Blog | Turning Gini into Profits

Written by Rodrigo Sanabria, Director Partner Success, Latin America

On a prior post by Carlos del Carpio (“The Economics of Credit Scoring”), we discussed the business considerations to assess the merit of a risk model. In this post, I will address how a good origination model impacts the bottom line of a company’s P&L.

These principles may be adapted to look into other types of models used at later stages of a loan life, but on this post we will only address loan origination.

From a business point of view, an origination model is a tool that helps us aim at the “sweet spot”: where we maximize profits. A simple way to think about it is as a trade-off between the cost of acquisition (per loan disbursed) and cost of defaults (provisions, write-offs): The higher the approval rate, the lower the cost of acquisition, but the number of defaults go up.

How do we go about finding the sweet spot? I’ll try to explain it below.

  Figure 1

Figure 1

A good model has a good Gini. A “USEFUL” model creates a steep probability of default (also known as PD) curve – we usually refer to it as a “risk split”.

 

Figure 1 shows the performance of a model based on psychometric information used by an MFI. The Gini (not shown in the graphic) is pretty good (0.28). The risk split is great: the people in the lower 20% of the score ranking are about 9 times more likely to default than those in the top 20%.

 

Knowing the probability of default for a given group, we may set a credit policy. Basically, we need to answer: “what would the default look like given an acceptance rate?”

 

  Figure 2

Figure 2

 

We have re-plotted the same data in Figure 2, but now we express the probability of default in accumulated terms. Basically, the graph shows that if we were to accept 80% of this population sample, we would have a 4.5% PD, but if we were to accept 40%, the PD would go down 2 points to 2.5%.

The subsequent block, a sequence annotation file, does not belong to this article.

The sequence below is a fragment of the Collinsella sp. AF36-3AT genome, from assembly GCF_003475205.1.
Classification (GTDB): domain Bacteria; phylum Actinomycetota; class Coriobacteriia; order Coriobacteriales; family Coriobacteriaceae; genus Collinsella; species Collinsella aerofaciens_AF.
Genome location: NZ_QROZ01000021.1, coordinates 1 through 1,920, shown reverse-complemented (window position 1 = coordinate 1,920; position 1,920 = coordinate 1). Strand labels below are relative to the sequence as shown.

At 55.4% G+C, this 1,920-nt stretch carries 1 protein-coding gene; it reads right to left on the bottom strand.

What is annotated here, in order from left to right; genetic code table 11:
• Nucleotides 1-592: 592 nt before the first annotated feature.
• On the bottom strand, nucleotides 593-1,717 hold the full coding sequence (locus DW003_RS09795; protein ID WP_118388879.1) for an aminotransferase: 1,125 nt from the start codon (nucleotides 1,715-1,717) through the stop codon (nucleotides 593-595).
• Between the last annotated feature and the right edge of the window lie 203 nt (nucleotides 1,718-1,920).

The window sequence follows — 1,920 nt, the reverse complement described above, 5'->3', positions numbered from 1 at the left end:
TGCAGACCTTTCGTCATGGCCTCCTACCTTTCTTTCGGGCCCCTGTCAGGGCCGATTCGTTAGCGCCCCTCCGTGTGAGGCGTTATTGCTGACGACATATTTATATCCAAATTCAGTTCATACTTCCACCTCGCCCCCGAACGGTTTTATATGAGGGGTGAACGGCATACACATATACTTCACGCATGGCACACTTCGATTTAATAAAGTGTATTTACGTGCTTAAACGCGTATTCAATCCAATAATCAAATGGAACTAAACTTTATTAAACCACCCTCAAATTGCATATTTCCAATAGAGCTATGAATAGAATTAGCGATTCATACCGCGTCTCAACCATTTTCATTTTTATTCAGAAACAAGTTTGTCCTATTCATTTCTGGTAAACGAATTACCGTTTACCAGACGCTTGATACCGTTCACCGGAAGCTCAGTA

Now, from a business point of view, we still do not have enough information to decide. Do we?


 

Where would the profit be maximized?

The total cost of customer acquisition is mainly fixed. Whatever we spend on marketing and sales to attract this population, will not change if we reject more or fewer applicants. So, the cost per loan disbursed would grow as we reduce the acceptance rate.

Of course, the higher the acceptance rate, the larger the portfolio, and the more interest revenue we get. BUT, the higher the provisions and write-offs. The combination of these 2 variables (cost of acquisition and net interest income) produces an inverted U-shaped curve that uncovers the “sweet spot”

  Figure 3

Figure 3

The current credit policy is yielding a profit at 100% acceptance rate (see Figure 3) because the sample being analyzed corresponds to all the customers that were accepted (i.e. we have repayment data about them). So, the portfolio is profitable.

But the sweet spot seems to be shy of 60% acceptance rate. If this FI were to cut down its approval rate to that level, profits would increase by about a third, and its return on portfolio value would almost double. Of course, there are other considerations around market share and capital adequacy that may play a role in such a strategic decision, but the opportunity is clearly uncovered by the model.

 

In my experience, the sweet spot usually lies within 30%-70% acceptance rates, driven by marketing expenditures, interest rates, cost of capital, sales channels, and regulation.

What if the shape of the curve shows a continuous positive growth? The sweet spot is at a 100% acceptance rate! – have we reached risk karma? – Most likely, the answer is no (but almost!).

  Figure 4

Figure 4

Most likely, we are leaving money on the table. Some business rule may be filtering people before they are scored. I have experienced this situation while working with lenders. For example, a traditional bank was filtering out all SMEs that had been operating for less than X years. This bias in the population was creating a great portfolio from a PD point of view, but there was clearly an opportunity to include younger businesses. As you can see in Figure 4, the maximum return on the portfolio was achieved at 60% approval rate, but they could increase profits by approving beyond the current acceptance rate. Depending on their cost of capital, it may be a good idea to expand the portfolio by approving more people.

In summary, think of your origination model as a business tool. Don’t stop at looking at Gini to assess a model’s merit. Understand how your profitability would be impacted by changes in your acceptance rate. If the PD curve is steep enough, you may capture quite a lot of value by applying the model to either reduce or increase your acceptance rate.